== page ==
Worker making first pass over lightweight

concrete with walk-behind power trowel.

which are usually constructed with lightweight concrete. The user of this equipment needs to recognize and adapt to the fact that lightweight concrete is always air entrained at about 6%, and often has a different timing sequence during finishing.

Ride-on power trowels with pan floats impart more energy to the con- crete surface at an earlier age than walk-behind power trowels. All power trowels with pan floats exert much lower surface pressures, thereby allow- ing the contractor to commence finishing sooner with this equipment. This fact is a major contributor to delamination issues.

Concrete Construction, March 1998, pp. 277-283, reported surface pres- sures of 0.36 to 0.98 psi for walk-behinds and ride-on power trowels equipped with blades, 0.16 to 0.42 psi for pan floats, and 3.3 to 6.0 psi surface pressure for a person walking on the concrete. ACI 302 recom- mends that machine floating be started when the concrete will support a finisher on foot without more than a 1/8 to a 1/4 inch indentation. As a general rule, ACI 302 also recommends that when flatness tolerances are not high, power floating should be started as late as possible. This is indi- cated when a foot print is barely perceptible.

Problems develop when the floor is power floated prematurely and consequently over worked. This is not a new development. For many decades, delamination has been known to apply to inappropriately timed hand troweling.


Manny Mattos of D&M Concrete Floor Company, Fall River, MA, still relies on the time-tested rules of thumb for finishing concrete and knowing when to start power floating: (1) When the top surface allows a footprint indentation no deeper than 1/8", or in some cases 1/4"; (2) When no bleed water sheen is visible on the surface. “We finished a lot of lightweight air entrained concrete floors without blistering or delamination problems. We always start our power floating operation on a lightweight floor using a 36" walk-behind machine with a float pan. This ensures we are not on the floor too soon, because the heel (footprint) test is fool-proof. After the first power float, we then use a ride-on power trowel with float pans.”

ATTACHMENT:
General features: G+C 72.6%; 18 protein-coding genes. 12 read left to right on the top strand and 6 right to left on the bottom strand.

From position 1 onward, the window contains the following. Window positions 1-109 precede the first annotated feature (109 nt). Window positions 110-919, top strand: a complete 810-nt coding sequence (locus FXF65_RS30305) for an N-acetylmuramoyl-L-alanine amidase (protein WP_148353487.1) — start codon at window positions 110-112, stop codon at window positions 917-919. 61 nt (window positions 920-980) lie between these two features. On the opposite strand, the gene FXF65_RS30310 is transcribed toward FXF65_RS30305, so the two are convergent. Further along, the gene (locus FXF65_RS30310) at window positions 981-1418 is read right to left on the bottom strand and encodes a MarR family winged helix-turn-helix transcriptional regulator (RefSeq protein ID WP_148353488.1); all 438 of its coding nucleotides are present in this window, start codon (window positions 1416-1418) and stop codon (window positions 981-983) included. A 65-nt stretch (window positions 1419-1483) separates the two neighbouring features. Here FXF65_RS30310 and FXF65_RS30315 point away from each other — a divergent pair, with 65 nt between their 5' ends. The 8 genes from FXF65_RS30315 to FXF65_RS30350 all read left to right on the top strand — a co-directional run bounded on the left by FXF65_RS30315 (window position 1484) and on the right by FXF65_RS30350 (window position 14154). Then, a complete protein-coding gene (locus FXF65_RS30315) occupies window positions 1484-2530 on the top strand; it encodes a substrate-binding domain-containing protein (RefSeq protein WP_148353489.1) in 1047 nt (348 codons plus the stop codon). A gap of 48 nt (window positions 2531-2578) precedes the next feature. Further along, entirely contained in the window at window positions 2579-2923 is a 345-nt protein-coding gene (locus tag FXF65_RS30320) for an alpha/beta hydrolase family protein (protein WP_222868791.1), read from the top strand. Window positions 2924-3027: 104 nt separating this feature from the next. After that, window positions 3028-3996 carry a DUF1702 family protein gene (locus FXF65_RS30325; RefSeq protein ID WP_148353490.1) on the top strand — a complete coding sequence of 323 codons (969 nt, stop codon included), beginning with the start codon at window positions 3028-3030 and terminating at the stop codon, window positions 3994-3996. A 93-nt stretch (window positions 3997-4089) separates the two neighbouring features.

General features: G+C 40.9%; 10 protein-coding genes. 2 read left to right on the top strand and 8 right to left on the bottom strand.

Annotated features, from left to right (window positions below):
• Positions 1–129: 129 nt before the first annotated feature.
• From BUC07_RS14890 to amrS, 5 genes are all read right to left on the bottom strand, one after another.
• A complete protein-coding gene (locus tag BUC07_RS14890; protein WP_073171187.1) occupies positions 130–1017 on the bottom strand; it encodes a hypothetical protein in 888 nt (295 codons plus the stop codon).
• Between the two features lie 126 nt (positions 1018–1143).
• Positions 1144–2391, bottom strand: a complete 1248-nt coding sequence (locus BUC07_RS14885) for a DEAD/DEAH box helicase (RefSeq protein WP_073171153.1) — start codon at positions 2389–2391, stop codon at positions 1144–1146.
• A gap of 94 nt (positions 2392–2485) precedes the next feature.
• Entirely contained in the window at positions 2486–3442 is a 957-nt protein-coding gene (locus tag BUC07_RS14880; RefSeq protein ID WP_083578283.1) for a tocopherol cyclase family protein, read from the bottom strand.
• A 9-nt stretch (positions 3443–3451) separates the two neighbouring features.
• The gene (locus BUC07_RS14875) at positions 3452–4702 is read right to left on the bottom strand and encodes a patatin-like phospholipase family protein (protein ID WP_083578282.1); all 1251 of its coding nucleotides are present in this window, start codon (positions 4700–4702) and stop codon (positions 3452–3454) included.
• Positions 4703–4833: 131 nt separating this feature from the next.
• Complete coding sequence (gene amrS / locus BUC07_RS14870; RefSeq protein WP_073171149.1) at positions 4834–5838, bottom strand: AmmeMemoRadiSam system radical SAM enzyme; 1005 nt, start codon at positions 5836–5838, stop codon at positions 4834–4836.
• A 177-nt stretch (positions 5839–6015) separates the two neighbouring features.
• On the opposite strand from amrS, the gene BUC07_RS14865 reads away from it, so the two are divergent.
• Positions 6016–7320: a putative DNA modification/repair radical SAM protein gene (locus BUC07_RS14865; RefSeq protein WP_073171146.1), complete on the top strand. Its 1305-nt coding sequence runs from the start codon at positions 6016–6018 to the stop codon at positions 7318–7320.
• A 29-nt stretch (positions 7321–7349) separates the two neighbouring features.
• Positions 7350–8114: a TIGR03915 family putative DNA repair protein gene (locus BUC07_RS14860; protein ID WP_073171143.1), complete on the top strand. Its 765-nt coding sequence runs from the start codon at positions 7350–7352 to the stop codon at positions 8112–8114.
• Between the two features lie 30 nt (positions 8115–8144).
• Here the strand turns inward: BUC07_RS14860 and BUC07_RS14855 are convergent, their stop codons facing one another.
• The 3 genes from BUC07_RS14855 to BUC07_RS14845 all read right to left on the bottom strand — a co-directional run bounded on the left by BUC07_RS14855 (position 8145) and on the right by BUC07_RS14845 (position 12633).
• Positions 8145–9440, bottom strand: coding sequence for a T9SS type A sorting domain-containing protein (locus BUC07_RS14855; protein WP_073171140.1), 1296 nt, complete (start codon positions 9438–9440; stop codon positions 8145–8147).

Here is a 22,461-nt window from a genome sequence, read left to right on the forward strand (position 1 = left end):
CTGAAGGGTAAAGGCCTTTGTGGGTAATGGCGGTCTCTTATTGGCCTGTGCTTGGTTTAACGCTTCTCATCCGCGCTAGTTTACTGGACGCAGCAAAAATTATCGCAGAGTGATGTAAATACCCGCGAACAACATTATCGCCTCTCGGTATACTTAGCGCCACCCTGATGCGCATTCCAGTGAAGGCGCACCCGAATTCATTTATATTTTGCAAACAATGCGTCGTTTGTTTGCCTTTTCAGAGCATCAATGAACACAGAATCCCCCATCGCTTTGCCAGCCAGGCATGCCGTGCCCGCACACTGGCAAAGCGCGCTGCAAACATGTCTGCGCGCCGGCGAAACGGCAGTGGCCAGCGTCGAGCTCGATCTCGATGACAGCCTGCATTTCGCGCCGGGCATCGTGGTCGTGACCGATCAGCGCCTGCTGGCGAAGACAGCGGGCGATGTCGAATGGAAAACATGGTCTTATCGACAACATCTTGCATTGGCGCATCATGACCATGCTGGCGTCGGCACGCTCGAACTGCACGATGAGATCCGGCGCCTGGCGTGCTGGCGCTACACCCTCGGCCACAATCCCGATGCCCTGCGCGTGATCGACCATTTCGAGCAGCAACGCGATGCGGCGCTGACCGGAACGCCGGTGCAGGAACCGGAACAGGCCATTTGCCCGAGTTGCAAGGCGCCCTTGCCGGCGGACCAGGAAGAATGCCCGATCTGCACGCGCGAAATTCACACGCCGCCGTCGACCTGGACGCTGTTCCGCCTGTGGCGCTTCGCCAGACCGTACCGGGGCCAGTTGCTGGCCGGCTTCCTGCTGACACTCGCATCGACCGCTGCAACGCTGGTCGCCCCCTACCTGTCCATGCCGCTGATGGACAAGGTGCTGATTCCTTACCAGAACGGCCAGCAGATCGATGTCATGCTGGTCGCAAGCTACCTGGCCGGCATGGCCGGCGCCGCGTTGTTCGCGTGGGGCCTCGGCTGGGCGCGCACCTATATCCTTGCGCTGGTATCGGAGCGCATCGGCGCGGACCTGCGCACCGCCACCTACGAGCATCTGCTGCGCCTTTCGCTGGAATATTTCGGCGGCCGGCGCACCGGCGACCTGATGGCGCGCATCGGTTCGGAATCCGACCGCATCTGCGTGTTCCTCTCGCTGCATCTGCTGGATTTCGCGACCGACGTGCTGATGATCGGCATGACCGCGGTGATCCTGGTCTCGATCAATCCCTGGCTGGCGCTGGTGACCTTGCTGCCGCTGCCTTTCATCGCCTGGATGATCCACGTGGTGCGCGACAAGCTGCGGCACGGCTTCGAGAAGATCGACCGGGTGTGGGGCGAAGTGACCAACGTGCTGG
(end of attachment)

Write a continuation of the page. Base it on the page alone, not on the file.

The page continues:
Awareness of surrounding weather conditions must also be taken into consideration. Sun, wind and broad changes in temperature and humidity during the placing and finishing operation will play a big part in crusting, blistering and delamination issues. These conditions need to be part of the discussion at a pre-slab construction meeting.

Air-entrained structural lightweight concrete can be successfully incorporated in construction of sus- pended floor slabs, and has a long history of successful use. Structural and fire rating considerations require that the air entrainment be maintained in the structural lightweight concrete. It can be finished with modern finishing equipment and techniques, as long as proper procedures are used.


1. Concrete Construction, December 2000, “Do Pan Floats Cause Blister or Delamination,” by Mauro Scali and Bruce Suprenant, Publication #C00L051, copyright © 2000, Hanley-Wood, LLC

2. Concrete Construction, October 1998, Publication # C9810859, “The True Window of Finishability,” by Bruce A. Suprenant and Ward R. Malisch

3. Concrete Construction, “Diagnosing Slab Delamination,” by Bruce A. Suprenant and Ward R. Malisch, January 1998, pp. 29-35

4. Concrete Construction, February 1999, Publication # C99B035, “Beware of Troweling Air-entrained Concrete Floors,” by Bruce A. Suprenant and Ward R. Malisch

5. ACI 302.1R-96, “Guide for Concrete Floor and Slab Construction”

Publication # 4640 Expanded Shale, Clay and Slate Institute (ESCSI) 2225 E. Murray Holladay Road, Suite 102 Salt Lake City, Utah 84117 801-272-7070 / FAX: 801-272-3377 • mail to: